Category: AI

The Retiring Mind, Part 1: Clouds

goghcloudsI’m setting my LinkedIn and Facebook status to retired on 11/30 (a month later than planned, alas). Retired isn’t completely accurate since I will be in the earliest stage of a new startup in cognitive computing, but I want to bask ever-so-briefly in the sense that I am retired, disconnected from the circuits of organizations, and able to do absolutely nothing from day-to-day if I so desire.

(I’ve spent some serious recent cycles trying to combine Samuel Barber’s “Adagio for Strings” as an intro to the Grateful Dead’s “Terrapin Station”…on my Line6 Variax. Modulate B-flat to C, then D, then E. If there is anything more engaging for a retiring mind, I can’t think of it.)

I recently pulled the original server off a shelf in my garage because I had a random Kindle Digital Publisher account that I couldn’t find the credentials for and, in a new millennium catch-22, I couldn’t ask for a password reset because it had to go to that old email address. I swapped hard drives between a few Linux pizza-box servers and messed around with old BIOS and boot settings, and was finally able to get the full mail archive off the drive. In the process I had to rediscover all the arcane bits of Dovecot and mail.rc and SMTP configurations, and a host of other complexities. After not finding what I needed there, alas, I compressed the mail collection and put it on Dropbox.

I also retired a Mac Mini, shipping it off to a buy-back place for a few hundred bucks in Amazon credit. It had been a Subversion server that followed-up for, holding more than ten years of intellectual property in stasis. And I mean everything: business records, PowerPoints, source code, release packages, artwork, manuscripts, music. The archives were recorded to a USB drive and then tarred and dropped into Dropbox. A few of the more personal archive collections were transformed into Git repositories and stored on a OneDrive account.

And the new startup will exclusively use Microsoft Office 365 for email, calendaring, and productivity (yes, I tried Google Docs). Yammer will help with internal knowledge management. Atlassian’s Confluence, JIRA, and Bitbucket will support code development. Lync and Skype are collaboration tools. Products will launch in Amazon EC2 instances. Financials, HR, and talent acquisition will go to WorkDay. Then we have LegalZoom for legalities, for trademarks and patents, GoDaddy for domain registration, iPage for WordPress hosting, and so on. And the absolutely critical 1Password for keeping all these credentials straight across dozens of web properties and online systems (I have 178 separate logins stored in 1Password!), with the 1Password archive encrypted in Dropbox and accessible from phones or laptops as needed.

What an incredible change. In just a few years we have erased or reduced to a trickle the frictional costs of doing a modern software business. Even travel has become easier with TripIt Pro. I just forward any itinerary I get from any airline or online booking service and it gets incorporated into a master itinerary. I check in for flights online and the boarding passes appear on my Apple Watch for scanning. I’m taking off for two weeks of backpacking and trail running in New Zealand as some kind of psychological commitment to the concept of retirement so travel optimization is weighing on me right now.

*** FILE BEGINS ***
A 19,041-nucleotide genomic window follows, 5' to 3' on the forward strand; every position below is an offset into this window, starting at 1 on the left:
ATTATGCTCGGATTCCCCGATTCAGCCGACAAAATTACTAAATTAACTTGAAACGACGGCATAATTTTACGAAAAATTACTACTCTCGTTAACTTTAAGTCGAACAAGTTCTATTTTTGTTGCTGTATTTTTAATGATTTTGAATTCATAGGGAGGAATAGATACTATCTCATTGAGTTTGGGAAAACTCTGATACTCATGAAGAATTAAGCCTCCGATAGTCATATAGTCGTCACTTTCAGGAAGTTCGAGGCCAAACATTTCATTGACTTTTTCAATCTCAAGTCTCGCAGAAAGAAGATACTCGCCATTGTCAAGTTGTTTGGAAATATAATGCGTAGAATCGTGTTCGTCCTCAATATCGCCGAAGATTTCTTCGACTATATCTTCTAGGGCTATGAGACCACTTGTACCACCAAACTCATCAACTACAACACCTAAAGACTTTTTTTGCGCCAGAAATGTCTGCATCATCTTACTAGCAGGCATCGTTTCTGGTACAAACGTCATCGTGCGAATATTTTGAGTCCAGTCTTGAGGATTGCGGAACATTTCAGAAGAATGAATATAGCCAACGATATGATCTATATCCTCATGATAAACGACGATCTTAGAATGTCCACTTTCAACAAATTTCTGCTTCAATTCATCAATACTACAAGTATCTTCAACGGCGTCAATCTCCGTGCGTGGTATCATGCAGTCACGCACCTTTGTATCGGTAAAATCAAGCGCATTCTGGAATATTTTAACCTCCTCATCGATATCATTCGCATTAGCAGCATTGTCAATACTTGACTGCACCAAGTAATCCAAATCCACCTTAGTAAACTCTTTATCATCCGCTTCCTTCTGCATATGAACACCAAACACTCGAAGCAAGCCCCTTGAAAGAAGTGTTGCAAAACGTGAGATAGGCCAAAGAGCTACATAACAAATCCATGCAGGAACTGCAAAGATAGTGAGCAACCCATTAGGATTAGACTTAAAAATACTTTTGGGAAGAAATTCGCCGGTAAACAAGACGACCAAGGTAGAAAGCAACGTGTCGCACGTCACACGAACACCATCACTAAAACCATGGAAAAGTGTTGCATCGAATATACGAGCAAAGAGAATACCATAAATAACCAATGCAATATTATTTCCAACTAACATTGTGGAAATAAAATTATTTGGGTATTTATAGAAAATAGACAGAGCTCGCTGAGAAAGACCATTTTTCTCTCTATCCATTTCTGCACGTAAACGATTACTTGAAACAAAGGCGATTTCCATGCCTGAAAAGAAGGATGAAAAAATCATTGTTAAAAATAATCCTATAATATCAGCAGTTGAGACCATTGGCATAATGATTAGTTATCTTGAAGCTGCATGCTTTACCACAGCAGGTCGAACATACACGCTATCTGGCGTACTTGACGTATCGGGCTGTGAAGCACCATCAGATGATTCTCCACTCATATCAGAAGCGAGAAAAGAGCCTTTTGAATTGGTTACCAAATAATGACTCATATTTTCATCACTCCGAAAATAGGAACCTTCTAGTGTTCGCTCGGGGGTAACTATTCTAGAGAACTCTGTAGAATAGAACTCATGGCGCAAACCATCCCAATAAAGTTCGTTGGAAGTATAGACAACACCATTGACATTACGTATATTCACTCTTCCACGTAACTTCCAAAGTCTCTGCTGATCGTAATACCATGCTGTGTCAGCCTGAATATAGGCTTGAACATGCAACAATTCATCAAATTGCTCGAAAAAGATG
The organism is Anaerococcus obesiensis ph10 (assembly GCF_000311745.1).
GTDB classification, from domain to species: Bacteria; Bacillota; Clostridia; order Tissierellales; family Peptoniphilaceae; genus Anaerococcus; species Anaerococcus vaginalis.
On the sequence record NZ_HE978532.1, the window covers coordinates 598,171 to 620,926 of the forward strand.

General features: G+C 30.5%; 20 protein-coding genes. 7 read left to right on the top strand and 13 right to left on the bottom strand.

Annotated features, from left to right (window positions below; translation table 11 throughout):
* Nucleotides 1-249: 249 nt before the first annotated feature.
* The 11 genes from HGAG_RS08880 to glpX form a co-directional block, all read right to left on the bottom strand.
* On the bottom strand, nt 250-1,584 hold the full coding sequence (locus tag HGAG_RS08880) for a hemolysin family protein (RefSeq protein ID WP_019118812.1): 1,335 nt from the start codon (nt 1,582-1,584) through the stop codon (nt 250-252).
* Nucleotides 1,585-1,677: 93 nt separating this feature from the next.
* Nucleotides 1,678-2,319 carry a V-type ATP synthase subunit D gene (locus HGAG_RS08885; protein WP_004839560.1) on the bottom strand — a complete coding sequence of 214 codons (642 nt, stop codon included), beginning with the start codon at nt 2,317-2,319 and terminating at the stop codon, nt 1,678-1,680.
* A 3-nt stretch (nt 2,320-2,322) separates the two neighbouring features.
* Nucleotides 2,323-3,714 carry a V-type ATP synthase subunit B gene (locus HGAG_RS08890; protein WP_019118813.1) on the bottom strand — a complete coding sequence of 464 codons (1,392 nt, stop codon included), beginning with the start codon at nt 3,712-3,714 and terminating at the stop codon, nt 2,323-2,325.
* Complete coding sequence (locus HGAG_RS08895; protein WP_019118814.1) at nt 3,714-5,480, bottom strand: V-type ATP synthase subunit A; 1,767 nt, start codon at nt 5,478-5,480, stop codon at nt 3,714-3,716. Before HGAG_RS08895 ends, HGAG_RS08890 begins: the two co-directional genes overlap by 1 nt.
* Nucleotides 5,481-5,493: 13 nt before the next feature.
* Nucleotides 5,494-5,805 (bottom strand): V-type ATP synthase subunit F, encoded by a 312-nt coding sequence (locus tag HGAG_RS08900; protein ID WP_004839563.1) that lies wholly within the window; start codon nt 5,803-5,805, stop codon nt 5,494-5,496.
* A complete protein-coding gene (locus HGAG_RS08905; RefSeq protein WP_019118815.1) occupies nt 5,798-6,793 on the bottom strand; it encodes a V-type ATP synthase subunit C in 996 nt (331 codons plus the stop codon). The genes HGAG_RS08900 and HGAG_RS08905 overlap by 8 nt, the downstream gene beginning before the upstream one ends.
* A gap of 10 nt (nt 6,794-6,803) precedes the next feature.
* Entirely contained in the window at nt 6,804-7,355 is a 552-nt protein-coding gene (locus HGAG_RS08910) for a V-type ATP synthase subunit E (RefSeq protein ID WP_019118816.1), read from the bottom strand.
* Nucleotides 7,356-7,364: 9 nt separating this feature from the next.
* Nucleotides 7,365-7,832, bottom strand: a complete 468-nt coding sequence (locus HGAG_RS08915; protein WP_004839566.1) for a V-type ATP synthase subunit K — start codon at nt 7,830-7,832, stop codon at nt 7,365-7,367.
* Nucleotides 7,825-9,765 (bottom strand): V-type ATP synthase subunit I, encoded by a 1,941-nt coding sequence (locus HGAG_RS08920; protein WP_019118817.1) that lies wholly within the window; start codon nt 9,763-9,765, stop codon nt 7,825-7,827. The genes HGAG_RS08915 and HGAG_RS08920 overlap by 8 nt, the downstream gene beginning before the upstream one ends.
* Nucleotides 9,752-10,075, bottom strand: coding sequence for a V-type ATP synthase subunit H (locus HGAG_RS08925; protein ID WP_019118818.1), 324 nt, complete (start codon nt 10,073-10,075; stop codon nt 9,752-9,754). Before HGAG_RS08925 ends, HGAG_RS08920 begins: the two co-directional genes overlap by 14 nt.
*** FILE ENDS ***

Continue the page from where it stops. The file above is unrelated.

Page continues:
Cord-cutting for cable and landline (except broadband) is coming soon. Television is bad enough that surfing it should not be an option. Also, one of the interesting consequences of cloud everything (including installed software assets in the Apple App Store, Steam, music, movies, etc.) is that the compute platform can be swapped as needed. I keep disposing of compute platforms and I’m now down to just an iPhone 6 and 2015 Macbook with a curved 34” LG 4K display. The Macbook might get swapped for a next-gen Air within a year, or something else (I’ve tried every gen of iPads and also forced myself to live with a Microsoft Surface Pro 3, but ended up selling each because of non-use). If and when I swap platforms, it just takes a day or so to get everything synced up and working again.

The flexibility of the operations back-end of this new startup world demonstrates an odd fact about Silicon Valley: we are getting close to being able to turn ideas directly into tangible products with little or no capital investment. Our OPEXs become predictable and manageable ($12/month per user, for instance). We have no CAPEX. With Obamacare even the mind-numbing opaqueness of the health insurance market breaks open for independent contractors and contributors.

It’s feeling very warm and comfortable in the clouds.

The IQ of Machines

standard-dudePerhaps idiosyncratic to some is my focus in the previous post on the theoretical background to machine learning that derives predominantly from algorithmic information theory and, in particular, Solomonoff’s theory of induction. I do note that there are other theories that can be brought to bear, including Vapnik’s Structural Risk Minimization and Valiant’s PAC-learning theory. Moreover, perceptrons and vector quantization methods and so forth derive from completely separate principals that can then be cast into more fundamental problems in informational geometry and physics.